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Anxious, frustrated, burnt out...maybe you're putting too much pressure on yourself?

Living in today’s social media driven age makes it difficult to not put pressure on ourselves.
Remember the Coca-Cola and Alka-Seltzer experiment in science class? Too much pressure results in an explosion. While we won’t physically explode, the feelings of being weighed down by societal and self-imposed pressure can lead to an emotional breakdown, blow up fight with a loved one, or even burnout.
To avoid a physical and mental crisis, perhaps we can try to stop putting so much pressure on ourselves! Although it’s easier said than done, we can learn to let things go. Be mindful that the change will probably not happen overnight; with some self-awareness, we can teach our self to stop trying to be so perfect all the time.

With the COVID-19 pandemic, in the mental health industry we have observed an increasing trend of over pressurization leading to burnout--with clients, family, and friends--even some therapists! With decision fatigue, changes, wearing multiple hats, it is very common to feel like you need to do it all and do it perfectly. Here are a few strategies to reorient yourself when you are feeling over pressurized:

8 ways to stop putting pressure on yourself

1. Remember: Nobody is Perfect

No matter how perfect others seem, they also deal with frustration, rejection, pain, disappointment, and loss (even if their social media posts tell you otherwise!)

Expectations we have of ourselves others won’t know--so ask yourself: does it really matter?


2. Kick Unrealistic Expectations to the Curb!

Keep expectations of yourself realistic and acknowledge what you are realistically capable of accomplishing (spoiler alert: you will not be the perfect cook, home school teacher, employee, boss, parent, spouse, family member, etc. simultaneously!)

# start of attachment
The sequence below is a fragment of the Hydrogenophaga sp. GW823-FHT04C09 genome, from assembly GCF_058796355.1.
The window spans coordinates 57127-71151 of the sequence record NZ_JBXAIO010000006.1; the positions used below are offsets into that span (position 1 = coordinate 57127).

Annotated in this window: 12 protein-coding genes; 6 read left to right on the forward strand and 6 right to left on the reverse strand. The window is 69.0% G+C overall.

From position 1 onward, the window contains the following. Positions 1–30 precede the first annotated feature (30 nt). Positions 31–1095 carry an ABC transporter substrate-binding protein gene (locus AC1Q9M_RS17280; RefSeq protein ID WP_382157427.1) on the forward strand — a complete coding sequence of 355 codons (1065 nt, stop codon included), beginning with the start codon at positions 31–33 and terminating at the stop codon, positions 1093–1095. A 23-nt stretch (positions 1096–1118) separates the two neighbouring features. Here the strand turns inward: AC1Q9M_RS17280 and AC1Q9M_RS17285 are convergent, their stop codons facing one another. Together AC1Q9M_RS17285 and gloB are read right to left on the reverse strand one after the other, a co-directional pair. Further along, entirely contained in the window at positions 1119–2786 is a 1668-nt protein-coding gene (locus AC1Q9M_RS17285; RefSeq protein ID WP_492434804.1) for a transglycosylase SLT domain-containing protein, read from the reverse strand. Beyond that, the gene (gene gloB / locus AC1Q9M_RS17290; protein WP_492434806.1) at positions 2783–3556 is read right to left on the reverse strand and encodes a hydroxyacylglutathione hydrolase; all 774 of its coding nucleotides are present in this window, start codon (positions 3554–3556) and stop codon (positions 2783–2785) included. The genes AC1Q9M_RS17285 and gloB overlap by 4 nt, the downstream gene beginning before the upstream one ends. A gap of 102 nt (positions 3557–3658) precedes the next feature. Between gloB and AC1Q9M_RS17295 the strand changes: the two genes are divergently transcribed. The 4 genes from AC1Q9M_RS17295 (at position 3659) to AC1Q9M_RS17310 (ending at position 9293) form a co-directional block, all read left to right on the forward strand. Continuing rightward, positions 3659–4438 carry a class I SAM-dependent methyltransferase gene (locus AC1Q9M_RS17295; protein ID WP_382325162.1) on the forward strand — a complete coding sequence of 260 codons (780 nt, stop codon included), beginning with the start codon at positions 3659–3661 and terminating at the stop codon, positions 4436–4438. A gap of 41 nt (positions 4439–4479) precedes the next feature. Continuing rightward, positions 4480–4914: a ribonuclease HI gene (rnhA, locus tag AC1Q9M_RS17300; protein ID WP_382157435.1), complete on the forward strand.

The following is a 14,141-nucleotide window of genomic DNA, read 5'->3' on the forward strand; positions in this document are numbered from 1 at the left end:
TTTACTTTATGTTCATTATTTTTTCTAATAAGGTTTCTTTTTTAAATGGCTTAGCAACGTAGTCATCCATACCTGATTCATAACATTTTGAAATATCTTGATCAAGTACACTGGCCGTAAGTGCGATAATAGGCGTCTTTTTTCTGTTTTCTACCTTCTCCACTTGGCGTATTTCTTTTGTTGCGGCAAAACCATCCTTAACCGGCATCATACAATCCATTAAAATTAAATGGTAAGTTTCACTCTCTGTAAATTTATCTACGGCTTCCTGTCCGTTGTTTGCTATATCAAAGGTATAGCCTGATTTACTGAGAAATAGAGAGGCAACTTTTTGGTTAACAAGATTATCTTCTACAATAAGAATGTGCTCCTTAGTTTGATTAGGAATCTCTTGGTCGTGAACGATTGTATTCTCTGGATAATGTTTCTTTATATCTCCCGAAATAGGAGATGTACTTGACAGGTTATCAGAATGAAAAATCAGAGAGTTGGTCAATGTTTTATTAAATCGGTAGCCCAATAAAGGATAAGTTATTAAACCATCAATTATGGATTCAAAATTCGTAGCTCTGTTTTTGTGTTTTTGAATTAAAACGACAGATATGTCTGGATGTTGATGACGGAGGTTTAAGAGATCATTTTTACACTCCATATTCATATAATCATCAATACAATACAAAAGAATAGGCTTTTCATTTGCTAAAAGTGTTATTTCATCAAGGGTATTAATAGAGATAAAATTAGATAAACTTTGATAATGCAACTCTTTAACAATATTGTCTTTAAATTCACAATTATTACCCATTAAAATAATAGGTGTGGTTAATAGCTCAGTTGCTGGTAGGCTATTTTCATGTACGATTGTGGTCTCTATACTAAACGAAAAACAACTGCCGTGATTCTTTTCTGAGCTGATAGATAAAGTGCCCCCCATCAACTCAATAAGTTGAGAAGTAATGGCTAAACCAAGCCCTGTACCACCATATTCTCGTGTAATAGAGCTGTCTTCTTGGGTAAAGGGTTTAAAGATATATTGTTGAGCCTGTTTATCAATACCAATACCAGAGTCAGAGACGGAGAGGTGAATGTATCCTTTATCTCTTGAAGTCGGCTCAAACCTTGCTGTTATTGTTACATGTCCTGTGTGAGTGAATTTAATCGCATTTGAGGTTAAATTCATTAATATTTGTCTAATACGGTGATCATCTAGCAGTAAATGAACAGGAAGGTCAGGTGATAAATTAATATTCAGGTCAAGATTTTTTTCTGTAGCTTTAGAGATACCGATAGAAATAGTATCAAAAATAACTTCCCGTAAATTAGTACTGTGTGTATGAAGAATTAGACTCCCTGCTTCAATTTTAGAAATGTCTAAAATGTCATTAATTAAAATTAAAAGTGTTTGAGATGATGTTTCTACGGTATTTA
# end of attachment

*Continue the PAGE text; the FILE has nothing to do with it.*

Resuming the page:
It’s highly unlikely to undo a habit of 10 years by tomorrow. That kind of expectation often sets you up for failure.


3. Craft a Phrase

I am human. Nobody’s perfect. Do my best and leave the rest. I am good enough.

Often we can create a slogan or phrase that is targeted to our individual needs to counter our own putdowns or pressure. Next time we begin to put ourselves down for arriving 2 minutes late, we can stop and say our phrase.


4. Recognize that nothing is that important (AKA Don’t take everything so serious)

In the moment, the mistake at work or school can feel like we just ruined our future… But we can take a breath and ask ourselves: Is this a life or death situation? Is the mistake so big that I will be fired? Will I remember this in a year? Let’s say 99% of the time, the answer will probably be no. Just taking a deep breath and asking those questions can help put things in perspective.


5. Be Present

Anxiety is often about overthinking the future → thinking of every outcome which leads to fearing the future. We can find more peace by being in the moment.


6. Accept Mistakes and Failures

Nobody is perfect. We all make mistakes. It is simply part of life.

Try this: Not label the situation with extreme wording such a “this is a life ruining event”, but redefine it as a way for change & growth-“this feels difficult right now, but I know that facing & working through it will help me grow”

We can accept, learn, let it go, and move forward


7. Take a Mental Health Break

Do something we enjoy, go for a walk, stay-cation, ask for help, take a few deep breaths, do a random act of kindness, listen to calming music, read a book you love, sip tea, try a new recipe, take a nap, play w/ pet, journal, light a candle, draw/color, dance, stretch, etc.


8. Show Yourself Compassion

Imagine a friend talking to us the way we talk to ourselves--chances are if they did that, we would quickly stop spending time with that friend!

Accept ourselves openly & show ourselves some compassion… are we this critical of others?

Only one of these strategies may ring true to you and that’s great; we don’t need to do them all at once! Use that strategy to stop pressurization in its tracks--we can all use a little extra grace--especially in difficult seasons.